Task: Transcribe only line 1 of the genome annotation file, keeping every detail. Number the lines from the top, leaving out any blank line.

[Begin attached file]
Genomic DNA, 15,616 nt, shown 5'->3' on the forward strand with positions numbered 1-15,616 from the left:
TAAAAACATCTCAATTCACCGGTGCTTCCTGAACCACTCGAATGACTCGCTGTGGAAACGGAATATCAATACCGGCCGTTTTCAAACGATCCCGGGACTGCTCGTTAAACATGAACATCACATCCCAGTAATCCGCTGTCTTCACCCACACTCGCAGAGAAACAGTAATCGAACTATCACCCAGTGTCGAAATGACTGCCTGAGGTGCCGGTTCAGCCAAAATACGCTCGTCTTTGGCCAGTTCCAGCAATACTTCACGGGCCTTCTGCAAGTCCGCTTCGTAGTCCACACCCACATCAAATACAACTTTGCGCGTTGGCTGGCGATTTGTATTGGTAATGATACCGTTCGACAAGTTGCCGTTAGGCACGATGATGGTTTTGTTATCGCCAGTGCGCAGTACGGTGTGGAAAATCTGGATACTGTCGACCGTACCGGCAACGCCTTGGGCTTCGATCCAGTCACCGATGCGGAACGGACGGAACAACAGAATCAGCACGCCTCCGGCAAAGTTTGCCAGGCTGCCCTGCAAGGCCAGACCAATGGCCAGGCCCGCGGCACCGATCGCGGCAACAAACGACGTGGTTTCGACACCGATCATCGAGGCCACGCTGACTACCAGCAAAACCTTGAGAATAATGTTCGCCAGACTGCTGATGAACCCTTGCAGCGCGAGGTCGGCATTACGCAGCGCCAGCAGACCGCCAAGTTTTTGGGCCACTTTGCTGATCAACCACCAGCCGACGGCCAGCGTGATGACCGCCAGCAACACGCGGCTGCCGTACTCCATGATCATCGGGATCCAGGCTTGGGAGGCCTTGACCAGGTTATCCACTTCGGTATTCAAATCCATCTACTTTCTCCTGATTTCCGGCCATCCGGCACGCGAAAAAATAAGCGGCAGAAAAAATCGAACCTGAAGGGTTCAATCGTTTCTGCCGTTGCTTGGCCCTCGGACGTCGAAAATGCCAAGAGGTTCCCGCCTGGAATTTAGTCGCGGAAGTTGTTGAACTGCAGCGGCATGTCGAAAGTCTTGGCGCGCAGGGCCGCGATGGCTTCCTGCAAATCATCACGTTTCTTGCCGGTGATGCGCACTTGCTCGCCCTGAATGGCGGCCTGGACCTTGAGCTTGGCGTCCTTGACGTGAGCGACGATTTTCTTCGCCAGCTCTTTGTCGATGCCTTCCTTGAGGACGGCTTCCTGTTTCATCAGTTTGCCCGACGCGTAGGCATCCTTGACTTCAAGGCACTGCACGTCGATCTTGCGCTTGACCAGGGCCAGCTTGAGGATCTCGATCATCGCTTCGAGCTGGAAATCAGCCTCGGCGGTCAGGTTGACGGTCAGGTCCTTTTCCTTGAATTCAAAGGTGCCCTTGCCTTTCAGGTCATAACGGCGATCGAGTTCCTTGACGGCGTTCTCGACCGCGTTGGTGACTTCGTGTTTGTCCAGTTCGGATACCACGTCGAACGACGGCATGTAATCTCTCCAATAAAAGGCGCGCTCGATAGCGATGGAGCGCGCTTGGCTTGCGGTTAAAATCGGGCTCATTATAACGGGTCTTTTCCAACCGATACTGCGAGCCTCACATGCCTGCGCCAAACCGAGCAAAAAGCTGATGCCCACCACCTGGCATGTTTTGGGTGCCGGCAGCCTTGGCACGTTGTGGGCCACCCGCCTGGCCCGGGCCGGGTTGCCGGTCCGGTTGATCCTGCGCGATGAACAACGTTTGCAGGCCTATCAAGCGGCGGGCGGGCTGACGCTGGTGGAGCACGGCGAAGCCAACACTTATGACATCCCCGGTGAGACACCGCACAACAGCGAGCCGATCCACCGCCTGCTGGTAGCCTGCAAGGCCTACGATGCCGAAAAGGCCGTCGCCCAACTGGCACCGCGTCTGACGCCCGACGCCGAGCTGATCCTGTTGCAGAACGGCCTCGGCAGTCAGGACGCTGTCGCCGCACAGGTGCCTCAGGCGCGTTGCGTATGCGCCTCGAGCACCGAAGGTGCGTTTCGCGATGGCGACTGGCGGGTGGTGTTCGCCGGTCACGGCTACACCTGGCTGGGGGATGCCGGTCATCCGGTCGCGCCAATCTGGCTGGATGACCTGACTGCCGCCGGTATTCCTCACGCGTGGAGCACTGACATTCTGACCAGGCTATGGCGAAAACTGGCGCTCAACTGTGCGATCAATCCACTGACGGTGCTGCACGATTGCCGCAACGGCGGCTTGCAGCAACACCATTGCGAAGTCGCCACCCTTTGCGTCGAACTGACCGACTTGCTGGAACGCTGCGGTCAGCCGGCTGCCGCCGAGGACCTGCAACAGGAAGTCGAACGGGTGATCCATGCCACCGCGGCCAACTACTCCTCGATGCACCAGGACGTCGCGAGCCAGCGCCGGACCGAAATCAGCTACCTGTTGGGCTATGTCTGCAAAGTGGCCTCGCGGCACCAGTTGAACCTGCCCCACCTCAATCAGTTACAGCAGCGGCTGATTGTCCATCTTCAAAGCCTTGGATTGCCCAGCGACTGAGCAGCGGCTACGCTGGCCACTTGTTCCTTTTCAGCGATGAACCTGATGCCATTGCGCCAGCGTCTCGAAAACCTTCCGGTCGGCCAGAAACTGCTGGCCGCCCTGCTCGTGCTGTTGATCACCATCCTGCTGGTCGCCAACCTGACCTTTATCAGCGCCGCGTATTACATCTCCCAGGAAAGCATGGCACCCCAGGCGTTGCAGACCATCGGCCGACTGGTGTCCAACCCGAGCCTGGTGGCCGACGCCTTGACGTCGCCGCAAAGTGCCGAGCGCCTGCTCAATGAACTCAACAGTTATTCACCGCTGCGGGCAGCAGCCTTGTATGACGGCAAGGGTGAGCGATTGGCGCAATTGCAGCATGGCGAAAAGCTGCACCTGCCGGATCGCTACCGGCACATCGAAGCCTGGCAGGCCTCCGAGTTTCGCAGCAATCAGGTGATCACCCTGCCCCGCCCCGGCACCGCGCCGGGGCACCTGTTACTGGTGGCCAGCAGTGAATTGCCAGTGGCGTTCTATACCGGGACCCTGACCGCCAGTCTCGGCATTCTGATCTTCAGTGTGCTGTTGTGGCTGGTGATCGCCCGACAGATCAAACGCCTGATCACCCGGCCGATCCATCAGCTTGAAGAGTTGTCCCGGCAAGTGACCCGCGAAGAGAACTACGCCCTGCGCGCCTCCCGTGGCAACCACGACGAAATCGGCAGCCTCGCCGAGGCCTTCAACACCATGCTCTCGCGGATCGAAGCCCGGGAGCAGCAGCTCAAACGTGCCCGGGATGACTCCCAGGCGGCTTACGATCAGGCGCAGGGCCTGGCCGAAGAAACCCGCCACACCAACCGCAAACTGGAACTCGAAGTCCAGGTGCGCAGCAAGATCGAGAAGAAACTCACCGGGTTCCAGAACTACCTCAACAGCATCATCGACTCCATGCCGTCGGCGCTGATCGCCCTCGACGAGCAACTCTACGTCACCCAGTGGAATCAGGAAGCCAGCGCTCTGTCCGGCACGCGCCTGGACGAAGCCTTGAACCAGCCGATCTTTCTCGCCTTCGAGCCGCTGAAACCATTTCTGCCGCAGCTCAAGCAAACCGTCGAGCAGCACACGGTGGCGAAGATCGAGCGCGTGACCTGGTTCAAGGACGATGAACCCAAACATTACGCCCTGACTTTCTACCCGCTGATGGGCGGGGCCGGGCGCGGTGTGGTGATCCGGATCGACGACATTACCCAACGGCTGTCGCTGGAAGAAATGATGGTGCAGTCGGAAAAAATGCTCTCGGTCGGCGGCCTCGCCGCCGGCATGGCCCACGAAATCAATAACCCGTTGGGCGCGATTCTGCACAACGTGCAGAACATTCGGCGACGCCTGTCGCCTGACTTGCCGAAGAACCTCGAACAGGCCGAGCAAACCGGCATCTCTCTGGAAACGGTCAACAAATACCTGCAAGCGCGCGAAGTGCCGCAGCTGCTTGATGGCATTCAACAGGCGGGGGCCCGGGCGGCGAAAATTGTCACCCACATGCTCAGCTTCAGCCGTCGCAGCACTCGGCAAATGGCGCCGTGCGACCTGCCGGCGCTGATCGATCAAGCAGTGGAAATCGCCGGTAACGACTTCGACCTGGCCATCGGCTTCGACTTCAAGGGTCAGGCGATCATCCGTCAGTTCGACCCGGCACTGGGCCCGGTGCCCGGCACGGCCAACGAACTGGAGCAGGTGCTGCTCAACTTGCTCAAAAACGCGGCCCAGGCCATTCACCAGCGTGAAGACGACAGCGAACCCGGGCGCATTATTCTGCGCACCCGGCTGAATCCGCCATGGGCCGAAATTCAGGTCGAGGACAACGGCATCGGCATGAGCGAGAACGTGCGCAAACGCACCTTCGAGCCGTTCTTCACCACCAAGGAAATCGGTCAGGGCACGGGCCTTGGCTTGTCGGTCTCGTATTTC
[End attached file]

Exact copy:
Genomic DNA, 15,616 nt, shown 5'->3' on the forward strand with positions numbered 1-15,616 from the left: